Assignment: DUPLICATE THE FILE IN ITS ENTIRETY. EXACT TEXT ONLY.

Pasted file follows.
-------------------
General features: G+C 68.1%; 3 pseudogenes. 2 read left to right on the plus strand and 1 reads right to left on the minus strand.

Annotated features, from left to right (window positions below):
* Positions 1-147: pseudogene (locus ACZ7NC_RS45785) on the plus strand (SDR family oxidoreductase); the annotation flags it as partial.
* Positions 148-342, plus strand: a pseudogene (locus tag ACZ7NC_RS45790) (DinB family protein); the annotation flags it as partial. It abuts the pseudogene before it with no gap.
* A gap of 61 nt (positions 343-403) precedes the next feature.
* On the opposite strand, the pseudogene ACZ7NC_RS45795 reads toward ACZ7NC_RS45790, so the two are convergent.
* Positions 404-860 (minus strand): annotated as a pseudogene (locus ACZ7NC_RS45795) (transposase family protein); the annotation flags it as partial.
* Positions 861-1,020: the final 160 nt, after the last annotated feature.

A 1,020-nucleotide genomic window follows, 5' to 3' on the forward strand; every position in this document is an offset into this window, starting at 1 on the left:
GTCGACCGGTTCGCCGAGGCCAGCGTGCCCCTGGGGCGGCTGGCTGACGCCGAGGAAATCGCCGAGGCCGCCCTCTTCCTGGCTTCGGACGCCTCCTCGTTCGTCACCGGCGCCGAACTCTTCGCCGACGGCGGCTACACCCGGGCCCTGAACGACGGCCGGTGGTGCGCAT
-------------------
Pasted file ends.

General features: G+C 68.1%; 3 pseudogenes. 2 read left to right on the plus strand and 1 reads right to left on the minus strand.

Annotated features, from left to right (window positions below):
* Positions 1-147: pseudogene (locus ACZ7NC_RS45785) on the plus strand (SDR family oxidoreductase); the annotation flags it as partial.
* Positions 148-342, plus strand: a pseudogene (locus tag ACZ7NC_RS45790) (DinB family protein); the annotation flags it as partial. It abuts the pseudogene before it with no gap.
* A gap of 61 nt (positions 343-403) precedes the next feature.
* On the opposite strand, the pseudogene ACZ7NC_RS45795 reads toward ACZ7NC_RS45790, so the two are convergent.
* Positions 404-860 (minus strand): annotated as a pseudogene (locus ACZ7NC_RS45795) (transposase family protein); the annotation flags it as partial.
* Positions 861-1,020: the final 160 nt, after the last annotated feature.

A 1,020-nucleotide genomic window follows, 5' to 3' on the forward strand; every position in this document is an offset into this window, starting at 1 on the left:
GTCGACCGGTTCGCCGAGGCCAGCGTGCCCCTGGGGCGGCTGGCTGACGCCGAGGAAATCGCCGAGGCCGCCCTCTTCCTGGCTTCGGACGCCTCCTCGTTCGTCACCGGCGCCGAACTCTTCGCCGACGGCGGCTACACCCGGGCCCTGAACGACGGCCGGTGGTGCGCAT